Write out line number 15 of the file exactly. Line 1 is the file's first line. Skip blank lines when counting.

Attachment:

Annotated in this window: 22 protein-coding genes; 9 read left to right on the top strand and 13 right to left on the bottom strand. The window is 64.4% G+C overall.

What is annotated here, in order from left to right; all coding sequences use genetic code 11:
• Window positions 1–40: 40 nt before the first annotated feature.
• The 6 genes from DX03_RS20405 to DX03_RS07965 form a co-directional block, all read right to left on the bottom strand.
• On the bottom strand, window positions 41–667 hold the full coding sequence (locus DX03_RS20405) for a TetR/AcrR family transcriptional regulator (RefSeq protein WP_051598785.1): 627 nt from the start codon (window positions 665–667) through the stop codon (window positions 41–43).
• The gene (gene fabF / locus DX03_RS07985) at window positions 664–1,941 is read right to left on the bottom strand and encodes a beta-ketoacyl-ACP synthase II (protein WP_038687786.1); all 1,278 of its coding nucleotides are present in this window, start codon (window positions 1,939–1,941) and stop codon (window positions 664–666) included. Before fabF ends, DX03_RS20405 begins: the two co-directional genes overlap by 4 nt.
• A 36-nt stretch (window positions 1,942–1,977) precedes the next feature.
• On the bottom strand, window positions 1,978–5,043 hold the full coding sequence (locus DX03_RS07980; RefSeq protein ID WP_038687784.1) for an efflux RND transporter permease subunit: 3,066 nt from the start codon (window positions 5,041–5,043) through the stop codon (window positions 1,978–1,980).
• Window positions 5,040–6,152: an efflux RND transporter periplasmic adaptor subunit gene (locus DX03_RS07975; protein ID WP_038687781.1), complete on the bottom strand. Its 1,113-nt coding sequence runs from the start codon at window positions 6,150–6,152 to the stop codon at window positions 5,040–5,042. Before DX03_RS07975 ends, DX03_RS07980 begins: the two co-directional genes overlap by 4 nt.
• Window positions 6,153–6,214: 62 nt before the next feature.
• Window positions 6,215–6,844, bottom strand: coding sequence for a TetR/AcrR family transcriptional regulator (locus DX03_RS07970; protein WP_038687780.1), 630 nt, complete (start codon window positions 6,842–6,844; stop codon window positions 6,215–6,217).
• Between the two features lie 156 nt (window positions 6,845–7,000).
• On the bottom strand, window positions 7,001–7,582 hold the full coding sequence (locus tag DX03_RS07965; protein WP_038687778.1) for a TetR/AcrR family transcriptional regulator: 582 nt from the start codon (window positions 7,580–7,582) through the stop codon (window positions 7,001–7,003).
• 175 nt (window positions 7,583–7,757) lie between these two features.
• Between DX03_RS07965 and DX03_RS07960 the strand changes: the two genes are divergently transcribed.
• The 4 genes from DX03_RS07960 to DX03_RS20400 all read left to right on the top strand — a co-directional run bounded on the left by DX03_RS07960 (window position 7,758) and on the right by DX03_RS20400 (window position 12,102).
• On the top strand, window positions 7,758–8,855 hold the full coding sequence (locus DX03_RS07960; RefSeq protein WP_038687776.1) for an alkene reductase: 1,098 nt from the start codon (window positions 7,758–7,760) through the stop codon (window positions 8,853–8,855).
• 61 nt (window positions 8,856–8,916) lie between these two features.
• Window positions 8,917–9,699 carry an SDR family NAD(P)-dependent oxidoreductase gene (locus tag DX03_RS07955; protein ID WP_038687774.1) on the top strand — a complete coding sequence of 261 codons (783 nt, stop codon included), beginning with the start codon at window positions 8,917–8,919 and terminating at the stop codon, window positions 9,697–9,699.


• Between DX03_RS07965 and DX03_RS07960 the strand changes: the two genes are divergently transcribed.